Introducing Crossrides in Greater Sudbury
In October 2017, the City of Greater Sudbury introduced the community’s first crossride intersections on the Paris Street corridor, as part of the active transportation improvements completed between York Street and Walford Road.
What is a crossride?
A crossride is dedicated space at an intersection, identified by unique pavement markings, for cyclists to legally ride their bicycle through an intersection without dismounting. A crossride may appear alongside a pedestrian crosswalk as a separate facility or may be combined with a crosswalk to save space in some areas.
Why do we need crossrides?
At crosswalks, cyclists are required to dismount and cross as a pedestrian by walking their bicycle. In 2016, changes were made to the Highway Traffic Act to introduce new infrastructure for cycling in Ontario, including crossrides. Where a crossride is provided in addition to a crosswalk, a cyclist may ride their bicycle within the crossing without dismounting.
Where are crossrides located in Greater Sudbury?
The City of Greater Sudbury’s first crossrides are located in the Paris Street corridor. Crossrides will be installed where dedicated cycling infrastructure such as cycle tracks or bike lanes intersect with another street.
Crossrides have been installed across Paris Street at Ramsey Lake Road (north side of the intersection) and across Ramsey Lake Road at Paris Street (east side of the intersection).
Click image for larger view of crossrides across Paris Street at Ramsey Lake Road and across Ramsey Lake Road at Paris Street.
A second set of crossrides has been installed across Centennial Drive at Paris Street (west side of the intersection) and across the Paris Crescent entrance to Health Sciences North and the Sudbury & District Health Unit at Paris Street (east side of the intersection).
Click image for larger view of crossrides across Centennial Drive and the Paris Crescent entrance to Health Sciences North.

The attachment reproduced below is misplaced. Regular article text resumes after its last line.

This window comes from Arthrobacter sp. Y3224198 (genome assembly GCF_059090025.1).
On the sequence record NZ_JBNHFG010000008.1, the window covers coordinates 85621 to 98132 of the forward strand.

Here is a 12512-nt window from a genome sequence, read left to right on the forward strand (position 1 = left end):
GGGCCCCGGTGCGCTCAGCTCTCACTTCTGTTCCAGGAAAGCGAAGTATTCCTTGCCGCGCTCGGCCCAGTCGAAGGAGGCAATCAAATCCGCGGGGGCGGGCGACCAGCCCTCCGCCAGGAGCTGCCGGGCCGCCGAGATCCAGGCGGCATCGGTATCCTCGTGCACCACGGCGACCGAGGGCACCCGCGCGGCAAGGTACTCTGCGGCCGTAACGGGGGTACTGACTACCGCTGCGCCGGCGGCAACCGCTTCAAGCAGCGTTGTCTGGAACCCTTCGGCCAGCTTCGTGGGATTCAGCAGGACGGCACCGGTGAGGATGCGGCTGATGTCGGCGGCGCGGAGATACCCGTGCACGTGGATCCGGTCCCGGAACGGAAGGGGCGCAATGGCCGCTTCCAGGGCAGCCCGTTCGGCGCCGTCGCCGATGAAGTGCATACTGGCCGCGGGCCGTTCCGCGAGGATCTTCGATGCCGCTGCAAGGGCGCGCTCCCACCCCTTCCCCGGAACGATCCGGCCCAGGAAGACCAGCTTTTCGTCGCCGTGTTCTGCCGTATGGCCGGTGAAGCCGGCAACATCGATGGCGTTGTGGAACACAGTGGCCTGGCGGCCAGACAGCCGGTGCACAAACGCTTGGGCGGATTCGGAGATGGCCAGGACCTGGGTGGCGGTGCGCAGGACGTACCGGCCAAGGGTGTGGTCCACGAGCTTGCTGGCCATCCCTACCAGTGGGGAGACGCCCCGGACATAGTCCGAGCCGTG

How do cyclists use a crossride?
Similar to a pedestrian, cyclists may ride across the intersection in their designated crossride space when the ‘walk’ signal appears.
Like a vehicle, cyclists must stop behind the white stop bar in the cycle track when the ‘don’t walk’ signal appears or when the traffic signal is red.
Cyclists should never pass other cyclists in their designated lane and must always obey all traffic signals.
Cyclists must always watch for pedestrians and yield when necessary. Curbs are designed to minimize potential conflict between pedestrians waiting to cross the road and cyclists travelling through the intersection.
Right-turning motorists must yield to cyclists crossing with the ‘walk’ signal; however, cyclists must always proceed cautiously to be sure vehicles will stop.
How do motorists approach a crossride?
Motorists must yield to cyclists and pedestrians who enter the intersection on a ‘walk’ signal.
Right-turning motorists must stop and yield the right-of-way to approaching cyclists and pedestrians who are travelling through the intersection.
Motorists must always obey all traffic signs and signals and should signal intention to turn early.
How do pedestrians use a crossride?
Pedestrians should remain in the crosswalk, their marked portion of the intersection, and always obey all traffic signals.
The pedestrian portion of the intersection can be identified with tactile warning strips at the curb – yellow knobs on the sidewalk to alert the visually impaired that they are about to step onto the road – as well as signs and pavement markings.
Motorists must yield to pedestrians crossing with the ‘walk’ signal; however, pedestrians must always proceed cautiously to be sure vehicles will stop.